Home to one of the seven wonders of the world.

Jordan remains one of the safest of countries in the Middle East, and prides itself on being an "oasis of stability" in a turbulent region. Having opened its arms to displaced peoples from across the region for decades, we currently host around 2.1 million Palestinian and 1.4 million Syrian refugees, as well as thousands of Iraqi Christians, all embraced by the characteristic Jordanian warmth and kindness. Jordan is classified as a country of "high human development" with an "upper middle income" economy. The Jordanian economy, one of the smallest economies in the region, is attractive to foreign investors based upon a skilled workforce. The country is a major tourist destination, also attracting medical tourism due to its well developed health sector.


Jordan is defined by ancient monuments, nature reserves and seaside resorts. It’s home to the famed archaeological site of Petra, the Nabatean capital dating to around 300 BC; the lunar beauty of mysterious Wadi Rum; and the ancient shores of the Dead Sea.

The ICS Campus

The school is located on a purpose-built, modern campus surrounded by the hills and fields of rural Na’our, but only a short drive from the life and energy of suburban and urban Amman. The campus boasts a selection of attractive and specialist facilities demanded by the 21st Century, British curriculum the school provides. Meanwhile, work has just begun on an exciting campus development which will see the construction of a brand new, state-of-the-art Swimming Pool, Sports Hall, Theatre and Early Years Centre over the next couple of years.

Jordan's Attractions


Perched 1000m above the timeless, mystical Dead Sea, Amman, the capital city of Jordan, is one of the hidden gems of the region, a modern, cosmopolitan city, with a vibrant life both night and day, and a diverse, international population. Whilst Amman enjoys four seasons, with snow and ice not uncommon each winter, its 310 days of sunshine every year have an inevitable effect on the wellbeing of its citizens.

Dead Sea

One of the world’s most unique environments, the Dead Sea is the lowest point on the face of the earth, at over 400m (1,312 ft.) below sea level. It is one of the most spectacular natural and spiritual landscapes in the world, and has evolved into a major hub of both religious and wellness tourism in the region. Excellent hotels with spa and fitness facilities, as well as archaeological and spiritual discoveries aplenty, make this region enticing for today's international visitors.


Although much has been written about Petra, nothing really prepares you for this amazing place. It has to be seen to be believed: Petra really is one of the Wonders of the World. It is a vast, unique city, carved into the sheer rock face by the Nabataeans, an industrious Arab people who settled here more than 2000 years ago, turning it into an important junction for the silk, spice and other trade routes that linked China, India and southern Arabia with Egypt, Syria, Greece and Rome.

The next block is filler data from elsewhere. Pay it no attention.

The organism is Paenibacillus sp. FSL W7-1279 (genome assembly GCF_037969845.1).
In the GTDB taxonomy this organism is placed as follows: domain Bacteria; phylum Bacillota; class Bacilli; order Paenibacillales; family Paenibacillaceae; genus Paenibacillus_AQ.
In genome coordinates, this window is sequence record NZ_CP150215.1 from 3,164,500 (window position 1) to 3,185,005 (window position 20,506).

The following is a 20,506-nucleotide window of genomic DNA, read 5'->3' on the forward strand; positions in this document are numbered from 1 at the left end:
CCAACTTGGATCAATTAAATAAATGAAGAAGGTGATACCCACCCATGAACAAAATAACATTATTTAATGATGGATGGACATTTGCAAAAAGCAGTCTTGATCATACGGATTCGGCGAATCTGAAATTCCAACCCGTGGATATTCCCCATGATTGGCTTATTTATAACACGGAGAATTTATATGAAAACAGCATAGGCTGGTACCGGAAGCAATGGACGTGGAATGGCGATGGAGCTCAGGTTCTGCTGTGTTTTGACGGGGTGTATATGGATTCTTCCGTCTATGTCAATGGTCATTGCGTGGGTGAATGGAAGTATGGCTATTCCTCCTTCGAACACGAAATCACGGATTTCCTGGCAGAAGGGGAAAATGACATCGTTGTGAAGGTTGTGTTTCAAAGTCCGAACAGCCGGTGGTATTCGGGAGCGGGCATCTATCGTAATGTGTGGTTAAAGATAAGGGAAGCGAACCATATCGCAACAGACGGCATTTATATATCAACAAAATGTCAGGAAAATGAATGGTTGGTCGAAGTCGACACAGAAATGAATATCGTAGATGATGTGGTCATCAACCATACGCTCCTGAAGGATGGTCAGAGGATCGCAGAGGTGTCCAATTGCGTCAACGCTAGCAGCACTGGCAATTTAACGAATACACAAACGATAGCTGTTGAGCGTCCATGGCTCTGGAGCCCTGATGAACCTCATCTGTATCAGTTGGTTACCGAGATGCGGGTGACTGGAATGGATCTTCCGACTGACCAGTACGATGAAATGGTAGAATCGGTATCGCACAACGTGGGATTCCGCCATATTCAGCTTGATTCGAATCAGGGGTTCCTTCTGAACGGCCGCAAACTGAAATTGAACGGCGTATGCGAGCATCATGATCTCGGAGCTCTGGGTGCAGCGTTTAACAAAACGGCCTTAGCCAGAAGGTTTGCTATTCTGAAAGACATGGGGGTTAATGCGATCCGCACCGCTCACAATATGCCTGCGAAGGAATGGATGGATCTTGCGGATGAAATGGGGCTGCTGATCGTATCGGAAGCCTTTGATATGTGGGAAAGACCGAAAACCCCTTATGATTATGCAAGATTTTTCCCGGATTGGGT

Wadi Rum

Over 700 square kilometers of dramatic desert wilderness in the south of Jordan, Wadi Rum boasrs huge mountains of sandstone and granite, emerging, sheer-sided, from wide sandy valleys to reach heights of 1700 meters and more. Narrow canyons and fissures cut deep into the mountains and many conceal ancient rock drawings etched by the peoples of the desert over millennia. Bedouin tribes still live among the mountains of Rum and their large goat-hair tents are a special feature of the landscape.


Less than an hour north of Amman, the beautiful city of Jerash  will transport you 2000 years back in time. It is one of the largest and most well preserved sites of the Roman Decapolis. To this day, its paved and colonnaded streets, soaring hilltop temples, handsome theatres, spacious public squares and plazas, baths, fountains and city walls pierced by towers and gates remain in exceptional condition.


The only coastal city in Jordan where you can experience some of the best snorkelling and diving in the world, Aqaba's location next to Wadi Rum and Petra has placed it in Jordan's golden triangle of tourism, which strengthened the city's location on the world map and made it one of the major tourist attractions in Jordan. Aqaba is a fun place and a microcosm of all the good things Jordan has to offer, including a fascinating history with some outstanding sites, excellent hotels and activities, superb visitor facilities, good shopping, and welcoming, friendly people, who enjoy nothing more than making sure their visitors have a good time.